Migration Alert: Weather Shift Should Improve Michigan Waterfowling

Nov. 12, 2020 – Mississippi Flyway – Michigan

© Michael Furtman

During the month of October, Michigan hunters were elated as waves of migrating ducks and geese were pushed into the state by unseasonably cold weather to the north and west. In contrast, over the past couple weeks, unseasonably warm weather has settled in, putting the brakes on what was quickly becoming one of the best seasons in recent memory.

Thankfully, cooler temperatures are on the way, and Michigan waterfowl hunters are primed to finish the season strong.

“The midseason stale is about to give way,” says World Goose Calling Champion Shawn Stahl, of Rich-N-Tone Calls. “Last week’s high temperatures and moon made birds hard to pattern. Falling temperatures should make the local birds active again and bring some fresh birds down from the north.”

While downstate Michigan hunters were enjoying good success rates, reports from the Upper Peninsula indicate some frustration as the big cold fronts of October pushed many ducks and geese farther south.

The exception is the major migration corridor along the St. Mary’s River straddling the Michigan/Ontario border, where mile after mile of marsh and open water offer migrating waterfowl plenty of food and rest.

“The hunting was difficult in the warmer weather,” explains veteran UP waterfowler Nick Santoro. “Diver numbers have been pretty good along the St. Mary’s. There are plenty of buffleheads, goldeneyes, and longtails, and bluebills and redheads are rafted up on some of the bays. Early-season puddlers and geese have left, so we are seeing mostly mallards now.”

While the UP (North Zone) and the northern Lower Peninsula (Middle Zone) are in the homestretch of the season, the South Zone (which encompasses the southern half of the Lower Peninsula) is just getting into prime time. And despite warm temperatures, reports from many state and federally managed properties indicate a net increase of waterfowl.

In western Michigan, both the Fennville Farm Unit at Allegan State Game Area and the Muskegon Wastewater Managed Waterfowl Hunt Area are reporting daily increases in Canada goose and mallard numbers.

In the eastern portion of the state, Lake Huron’s Saginaw Bay, Lake St. Clair and Michigan’s northwest slice of Lake Erie draw millions of migrating waterfowl annually. State and federal wildlife areas in the region provide excellent waterfowl hunting opportunities in marsh, moist-soil, and flooded crop units. Two managed properties that often stand out each year are Fish Point State Wildlife Area located on the east side of Saginaw Bay, and the Harsens Island Unit of St. Clair Flats Wildlife Area, located in the northern portion of Lake St. Clair.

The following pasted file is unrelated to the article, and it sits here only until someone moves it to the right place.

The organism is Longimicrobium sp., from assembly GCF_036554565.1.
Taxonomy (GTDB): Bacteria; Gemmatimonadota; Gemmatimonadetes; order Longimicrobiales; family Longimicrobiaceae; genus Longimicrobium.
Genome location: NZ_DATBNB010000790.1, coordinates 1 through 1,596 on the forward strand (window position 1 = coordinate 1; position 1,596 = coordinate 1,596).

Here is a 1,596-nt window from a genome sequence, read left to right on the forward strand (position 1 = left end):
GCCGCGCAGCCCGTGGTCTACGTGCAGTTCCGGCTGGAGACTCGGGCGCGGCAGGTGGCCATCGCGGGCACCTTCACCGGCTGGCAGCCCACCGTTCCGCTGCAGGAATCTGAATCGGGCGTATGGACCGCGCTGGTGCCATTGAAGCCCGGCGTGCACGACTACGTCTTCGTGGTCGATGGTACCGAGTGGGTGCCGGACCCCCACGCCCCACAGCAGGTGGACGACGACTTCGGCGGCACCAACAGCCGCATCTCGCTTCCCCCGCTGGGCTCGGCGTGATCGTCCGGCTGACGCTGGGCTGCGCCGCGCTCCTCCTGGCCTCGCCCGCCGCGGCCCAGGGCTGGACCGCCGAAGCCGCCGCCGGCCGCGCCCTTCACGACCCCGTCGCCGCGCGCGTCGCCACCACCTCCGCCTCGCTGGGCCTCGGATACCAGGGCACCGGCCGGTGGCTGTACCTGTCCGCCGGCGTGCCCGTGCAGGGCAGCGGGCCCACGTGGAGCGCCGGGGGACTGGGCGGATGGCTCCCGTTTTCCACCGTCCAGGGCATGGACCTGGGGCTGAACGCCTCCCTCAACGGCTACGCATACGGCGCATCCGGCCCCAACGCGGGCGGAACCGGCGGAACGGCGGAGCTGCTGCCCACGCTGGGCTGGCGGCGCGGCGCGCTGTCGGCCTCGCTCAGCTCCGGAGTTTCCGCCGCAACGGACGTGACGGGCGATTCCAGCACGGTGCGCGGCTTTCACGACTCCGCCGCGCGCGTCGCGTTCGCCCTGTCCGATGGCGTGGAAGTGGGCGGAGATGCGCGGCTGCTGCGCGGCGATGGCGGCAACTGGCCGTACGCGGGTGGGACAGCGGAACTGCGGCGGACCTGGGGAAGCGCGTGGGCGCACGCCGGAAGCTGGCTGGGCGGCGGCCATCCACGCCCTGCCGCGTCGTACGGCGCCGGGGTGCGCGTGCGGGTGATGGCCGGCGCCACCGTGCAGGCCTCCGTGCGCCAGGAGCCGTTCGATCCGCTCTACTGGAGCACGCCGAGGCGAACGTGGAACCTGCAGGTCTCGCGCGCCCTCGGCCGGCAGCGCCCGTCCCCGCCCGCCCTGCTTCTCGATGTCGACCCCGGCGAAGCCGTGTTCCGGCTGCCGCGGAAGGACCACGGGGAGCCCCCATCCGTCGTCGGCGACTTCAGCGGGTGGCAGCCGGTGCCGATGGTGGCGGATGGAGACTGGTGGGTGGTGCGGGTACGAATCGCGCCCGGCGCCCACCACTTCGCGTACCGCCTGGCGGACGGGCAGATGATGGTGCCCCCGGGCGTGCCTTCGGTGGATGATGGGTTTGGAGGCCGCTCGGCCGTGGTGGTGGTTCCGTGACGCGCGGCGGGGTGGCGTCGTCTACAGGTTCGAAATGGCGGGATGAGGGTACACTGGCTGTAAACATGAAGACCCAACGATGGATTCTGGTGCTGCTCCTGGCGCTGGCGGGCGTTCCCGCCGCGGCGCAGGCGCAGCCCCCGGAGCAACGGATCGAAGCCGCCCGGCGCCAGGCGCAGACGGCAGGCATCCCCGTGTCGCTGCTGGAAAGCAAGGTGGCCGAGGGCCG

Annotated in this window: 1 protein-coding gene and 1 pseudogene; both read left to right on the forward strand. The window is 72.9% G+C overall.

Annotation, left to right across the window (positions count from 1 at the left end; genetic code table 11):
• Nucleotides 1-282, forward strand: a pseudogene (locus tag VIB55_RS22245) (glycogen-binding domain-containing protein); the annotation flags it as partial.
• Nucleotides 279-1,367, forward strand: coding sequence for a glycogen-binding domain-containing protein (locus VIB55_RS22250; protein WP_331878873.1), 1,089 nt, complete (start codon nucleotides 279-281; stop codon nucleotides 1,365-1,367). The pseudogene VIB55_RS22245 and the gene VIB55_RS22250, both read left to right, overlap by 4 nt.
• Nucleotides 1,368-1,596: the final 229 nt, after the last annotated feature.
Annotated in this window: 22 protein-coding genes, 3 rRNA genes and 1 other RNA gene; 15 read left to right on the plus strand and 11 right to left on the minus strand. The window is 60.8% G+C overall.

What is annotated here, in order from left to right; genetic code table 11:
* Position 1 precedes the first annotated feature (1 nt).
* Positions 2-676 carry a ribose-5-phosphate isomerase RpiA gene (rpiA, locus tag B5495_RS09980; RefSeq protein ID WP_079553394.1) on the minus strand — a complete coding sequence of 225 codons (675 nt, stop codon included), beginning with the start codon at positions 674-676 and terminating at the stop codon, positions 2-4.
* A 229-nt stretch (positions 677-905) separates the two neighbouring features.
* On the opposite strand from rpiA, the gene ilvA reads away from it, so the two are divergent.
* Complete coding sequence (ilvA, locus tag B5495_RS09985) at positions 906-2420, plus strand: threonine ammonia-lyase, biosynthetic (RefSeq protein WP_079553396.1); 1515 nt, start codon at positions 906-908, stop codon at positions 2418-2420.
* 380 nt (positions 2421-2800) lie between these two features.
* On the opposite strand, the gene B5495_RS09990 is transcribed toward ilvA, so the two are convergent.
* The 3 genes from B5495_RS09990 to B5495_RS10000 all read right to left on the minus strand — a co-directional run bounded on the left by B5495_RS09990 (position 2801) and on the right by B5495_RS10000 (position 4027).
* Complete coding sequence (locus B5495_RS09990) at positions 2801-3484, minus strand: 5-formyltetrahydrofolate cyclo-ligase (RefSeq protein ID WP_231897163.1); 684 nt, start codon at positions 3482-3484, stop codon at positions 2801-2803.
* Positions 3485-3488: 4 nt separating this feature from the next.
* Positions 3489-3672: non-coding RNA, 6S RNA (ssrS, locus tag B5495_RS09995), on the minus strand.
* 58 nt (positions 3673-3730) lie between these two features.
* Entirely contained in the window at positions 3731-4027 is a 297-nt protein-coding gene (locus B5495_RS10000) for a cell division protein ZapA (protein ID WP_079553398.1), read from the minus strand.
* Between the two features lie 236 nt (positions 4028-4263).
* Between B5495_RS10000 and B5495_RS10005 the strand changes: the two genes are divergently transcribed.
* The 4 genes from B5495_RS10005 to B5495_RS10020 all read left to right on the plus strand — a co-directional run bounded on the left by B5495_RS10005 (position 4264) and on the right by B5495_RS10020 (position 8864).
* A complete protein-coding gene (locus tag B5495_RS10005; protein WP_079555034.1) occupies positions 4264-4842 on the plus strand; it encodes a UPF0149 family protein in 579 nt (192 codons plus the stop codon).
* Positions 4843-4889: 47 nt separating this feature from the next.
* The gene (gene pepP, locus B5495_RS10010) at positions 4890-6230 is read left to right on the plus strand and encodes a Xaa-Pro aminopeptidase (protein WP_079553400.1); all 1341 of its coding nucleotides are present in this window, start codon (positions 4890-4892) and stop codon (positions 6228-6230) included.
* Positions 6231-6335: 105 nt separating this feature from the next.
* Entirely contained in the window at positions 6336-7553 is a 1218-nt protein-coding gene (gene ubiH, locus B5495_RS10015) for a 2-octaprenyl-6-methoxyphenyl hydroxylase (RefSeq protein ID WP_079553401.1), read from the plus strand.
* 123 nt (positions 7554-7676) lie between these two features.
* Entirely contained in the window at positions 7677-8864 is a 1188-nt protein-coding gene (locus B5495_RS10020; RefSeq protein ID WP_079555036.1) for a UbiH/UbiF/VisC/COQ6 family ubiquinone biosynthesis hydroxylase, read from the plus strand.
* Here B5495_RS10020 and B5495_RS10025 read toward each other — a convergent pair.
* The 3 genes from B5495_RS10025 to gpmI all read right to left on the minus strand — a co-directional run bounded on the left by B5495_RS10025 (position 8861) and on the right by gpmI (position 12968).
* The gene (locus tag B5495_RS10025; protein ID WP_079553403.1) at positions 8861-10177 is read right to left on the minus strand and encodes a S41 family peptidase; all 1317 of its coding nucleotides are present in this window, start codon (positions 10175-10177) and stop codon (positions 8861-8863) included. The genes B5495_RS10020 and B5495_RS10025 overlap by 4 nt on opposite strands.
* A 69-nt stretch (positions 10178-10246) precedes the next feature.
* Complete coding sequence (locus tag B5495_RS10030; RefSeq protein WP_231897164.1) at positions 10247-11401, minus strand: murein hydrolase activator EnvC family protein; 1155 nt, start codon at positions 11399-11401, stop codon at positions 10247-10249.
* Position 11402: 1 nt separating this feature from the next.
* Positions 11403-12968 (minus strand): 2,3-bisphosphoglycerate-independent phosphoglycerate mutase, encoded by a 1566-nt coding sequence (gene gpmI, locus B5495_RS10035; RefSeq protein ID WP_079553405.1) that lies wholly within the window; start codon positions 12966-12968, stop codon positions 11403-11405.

Fish Point is nearing the 5,000 mark for duck harvest this season, and reports indicate waterfowl numbers are building daily, including good numbers of mallards, green-winged teal, pintails, and redheads. The Harsens Island refuge is holding around 23,000 ducks, mostly mallards. Hunters have bagged more than 4,000 ducks at Harsens Island thus far this season. Both properties are also reporting consistent goose hunting success.

Due to the global pandemic, state properties have implemented special daily draw procedures. For more specifics as well as weekly manager’s updates and waterfowl counts, click here.

While diving duck hunters are reporting great success overall in Michigan this season, summer-like conditions have stifled the action to a degree over the past 10 days. 

“There were a lot of birds that showed up prior to the warm spell. We had some goldeneyes down here already and quite a few cans,” says MI Guide Service owner Jeremy Ullmann, who specializes in guiding hunters for divers.

Ullman notes a lack of movement from scaup, redheads and canvasbacks on recent warm, windless days, but says sea duck species have been moving well.

“There are a bunch of sea ducks around, especially on Lake Huron and Saginaw Bay. Hunting for longtails and scoters is really good right now.”

Like many hunters around the Great Lakes Region, Michigan waterfowlers have been patiently waiting for more seasonable weather conditions. All indications are that as the temperatures moderate this week, there will be plenty of ducks and geese to keep hunters busy for the foreseeable future.